How can the government boost farmers' income
Prime Minister Narendra Modi pledged to double farm incomes by 2022. The most cost-effective way of fulfilling that may be by compensating farmers with cash when market prices of crops fall below support rates, a government adviser said.
NEW DELHI: Prime Minister Narendra Modi pledged to double farm incomes by 2022. The most cost-effective way of fulfilling that may be by compensating farmers with cash when market prices of crops fall below support rates, a government adviser said.
- Although the government regularly announces purchase prices for about two dozen crops, it buys only small quantities of the commodities, except wheat and rice
- Compensating farmers with cash when market prices of crops fall below support rates is government's best bet, a NITI Aayog official has said
The plan is one among three suggestions being discussed by the NITI Aayog, which has been tasked to find ways to ensure farmers’ get at least 50 per cent more than the production cost for their crops even when prices slump.
The two other options are the purchase of crops by government agencies at support prices and providing incentives to private companies to directly buy from farmers, said Ramesh Chand, a member of the think tank.
Although the government regularly announces purchase prices for about two dozen crops, it buys only small quantities of the commodities, except wheat and rice. Prices of many crops have fallen below the rates due to bumper harvests in recent years, triggering farmer protests.
Giving farmers a guaranteed price may help to stabilize the market and boost output. It will also bolster support for Modi with a key voter base ahead of next year’s crucial election.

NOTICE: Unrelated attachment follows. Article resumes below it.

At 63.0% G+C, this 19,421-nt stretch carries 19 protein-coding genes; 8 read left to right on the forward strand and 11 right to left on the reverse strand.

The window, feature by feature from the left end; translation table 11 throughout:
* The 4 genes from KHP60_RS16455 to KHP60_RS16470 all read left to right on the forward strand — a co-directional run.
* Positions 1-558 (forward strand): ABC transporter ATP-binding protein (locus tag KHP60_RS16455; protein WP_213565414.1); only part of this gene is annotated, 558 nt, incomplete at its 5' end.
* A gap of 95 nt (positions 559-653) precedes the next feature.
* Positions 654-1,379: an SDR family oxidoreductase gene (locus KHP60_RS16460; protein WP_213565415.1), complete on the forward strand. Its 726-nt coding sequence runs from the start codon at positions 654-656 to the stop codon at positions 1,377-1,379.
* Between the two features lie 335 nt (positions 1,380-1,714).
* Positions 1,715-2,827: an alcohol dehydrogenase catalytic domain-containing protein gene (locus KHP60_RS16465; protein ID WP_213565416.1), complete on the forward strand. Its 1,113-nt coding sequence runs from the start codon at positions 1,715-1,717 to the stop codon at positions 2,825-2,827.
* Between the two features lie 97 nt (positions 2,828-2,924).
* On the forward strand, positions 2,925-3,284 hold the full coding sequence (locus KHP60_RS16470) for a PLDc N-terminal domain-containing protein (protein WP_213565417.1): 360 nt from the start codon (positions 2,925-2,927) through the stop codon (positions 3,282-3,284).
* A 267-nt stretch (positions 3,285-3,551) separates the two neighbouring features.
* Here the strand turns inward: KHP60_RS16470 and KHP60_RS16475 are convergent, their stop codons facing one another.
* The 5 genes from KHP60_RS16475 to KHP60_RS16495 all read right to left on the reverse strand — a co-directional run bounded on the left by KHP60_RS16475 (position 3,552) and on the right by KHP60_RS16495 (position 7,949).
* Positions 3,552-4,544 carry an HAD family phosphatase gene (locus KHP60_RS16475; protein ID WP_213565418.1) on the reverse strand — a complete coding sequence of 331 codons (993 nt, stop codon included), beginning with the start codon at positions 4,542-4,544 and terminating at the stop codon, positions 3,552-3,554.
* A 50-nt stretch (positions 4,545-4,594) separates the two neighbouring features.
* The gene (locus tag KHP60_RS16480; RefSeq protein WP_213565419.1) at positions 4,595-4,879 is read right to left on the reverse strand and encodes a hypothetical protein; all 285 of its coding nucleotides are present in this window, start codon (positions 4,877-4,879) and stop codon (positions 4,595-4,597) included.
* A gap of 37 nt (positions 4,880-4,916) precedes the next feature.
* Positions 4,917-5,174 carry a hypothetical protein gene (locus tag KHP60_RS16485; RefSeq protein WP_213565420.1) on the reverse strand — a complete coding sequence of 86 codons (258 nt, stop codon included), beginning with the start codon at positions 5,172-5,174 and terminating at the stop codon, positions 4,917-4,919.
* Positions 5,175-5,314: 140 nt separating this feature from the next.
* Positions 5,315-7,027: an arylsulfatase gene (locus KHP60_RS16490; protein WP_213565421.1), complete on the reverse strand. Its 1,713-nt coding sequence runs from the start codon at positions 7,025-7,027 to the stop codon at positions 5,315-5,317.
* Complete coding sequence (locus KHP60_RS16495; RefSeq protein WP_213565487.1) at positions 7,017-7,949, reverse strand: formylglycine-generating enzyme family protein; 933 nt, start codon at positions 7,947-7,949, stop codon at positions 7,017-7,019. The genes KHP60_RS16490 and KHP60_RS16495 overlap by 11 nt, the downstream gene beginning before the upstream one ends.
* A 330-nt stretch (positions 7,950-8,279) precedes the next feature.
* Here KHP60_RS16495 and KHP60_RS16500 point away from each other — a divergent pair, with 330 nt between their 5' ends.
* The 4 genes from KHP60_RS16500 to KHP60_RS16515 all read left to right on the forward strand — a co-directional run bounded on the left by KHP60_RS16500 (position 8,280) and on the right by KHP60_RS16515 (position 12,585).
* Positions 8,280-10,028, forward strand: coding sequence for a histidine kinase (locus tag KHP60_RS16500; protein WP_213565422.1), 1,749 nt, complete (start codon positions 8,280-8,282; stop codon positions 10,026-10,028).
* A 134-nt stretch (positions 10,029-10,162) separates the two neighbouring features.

“The new formula of fixing support prices at 50 percent above output costs and its implementation will make a big contribution toward meeting the government’s goal of doubling farm incomes,” Chand said in an interview in New Delhi on Friday. Diversification to high-value crops, better irrigation and improving efficiency will also help, he said.
Prices of most agricultural goods drop especially during harvests as the government, which sets guaranteed rates for various crops, doesn’t procure enough. Farmers have been demanding that it should introduce a mechanism to either ensure support prices by purchasing enough quantities or directly compensate them for their potential losses.
However, keeping costs of the program low is important for Modi as he seeks to narrow India’s budget deficit -- one of the widest in Asia -- and keep inflation under check amid a hawkish tone by the central bank.
The NITI Aayog’s proposals could be sent to the Indian cabinet before September for a decision so that a selected program could be implemented before the harvesting of monsoon-sown crops from October. The move may help Modi in getting re-elected next year as farmers are a key support base for political parties in India where about 800 million of the 1.3 billion population depend directly or indirectly on agriculture for their livelihood.
Although all the three options being debated by NITI Aayog have got their own advantages and disadvantages, an argument against the price compensation model is that traders might try to intentionally depress crop prices. However, the central Indian state of Madhya Pradesh is already running such a program and its experience shows that such a situation may not arrive, Chand said.
Nearly 22 per cent of Indians live below the official poverty line, while about half of farming households are indebted in spite of guaranteed prices by the federal government on at least three crops -- wheat, rice and cotton.